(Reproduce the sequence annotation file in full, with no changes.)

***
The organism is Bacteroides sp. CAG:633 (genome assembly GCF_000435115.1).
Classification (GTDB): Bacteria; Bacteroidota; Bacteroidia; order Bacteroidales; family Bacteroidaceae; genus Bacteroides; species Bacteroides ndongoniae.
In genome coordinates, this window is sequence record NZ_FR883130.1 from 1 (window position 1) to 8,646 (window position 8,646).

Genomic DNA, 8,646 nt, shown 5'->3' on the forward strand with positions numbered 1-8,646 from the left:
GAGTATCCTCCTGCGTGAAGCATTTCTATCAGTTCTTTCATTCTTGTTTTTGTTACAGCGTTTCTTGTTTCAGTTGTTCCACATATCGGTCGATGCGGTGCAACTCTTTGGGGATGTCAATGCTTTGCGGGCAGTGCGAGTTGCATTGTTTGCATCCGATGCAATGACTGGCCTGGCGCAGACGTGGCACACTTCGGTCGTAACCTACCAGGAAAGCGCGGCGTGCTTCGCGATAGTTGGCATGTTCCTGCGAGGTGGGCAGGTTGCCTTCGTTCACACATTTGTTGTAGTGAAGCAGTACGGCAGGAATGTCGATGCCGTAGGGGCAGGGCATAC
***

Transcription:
The organism is Bacteroides sp. CAG:633 (genome assembly GCF_000435115.1).
Classification (GTDB): Bacteria; Bacteroidota; Bacteroidia; order Bacteroidales; family Bacteroidaceae; genus Bacteroides; species Bacteroides ndongoniae.
In genome coordinates, this window is sequence record NZ_FR883130.1 from 1 (window position 1) to 8,646 (window position 8,646).

Genomic DNA, 8,646 nt, shown 5'->3' on the forward strand with positions numbered 1-8,646 from the left:
GAGTATCCTCCTGCGTGAAGCATTTCTATCAGTTCTTTCATTCTTGTTTTTGTTACAGCGTTTCTTGTTTCAGTTGTTCCACATATCGGTCGATGCGGTGCAACTCTTTGGGGATGTCAATGCTTTGCGGGCAGTGCGAGTTGCATTGTTTGCATCCGATGCAATGACTGGCCTGGCGCAGACGTGGCACACTTCGGTCGTAACCTACCAGGAAAGCGCGGCGTGCTTCGCGATAGTTGGCATGTTCCTGCGAGGTGGGCAGGTTGCCTTCGTTCACACATTTGTTGTAGTGAAGCAGTACGGCAGGAATGTCGATGCCGTAGGGGCAGGGCATAC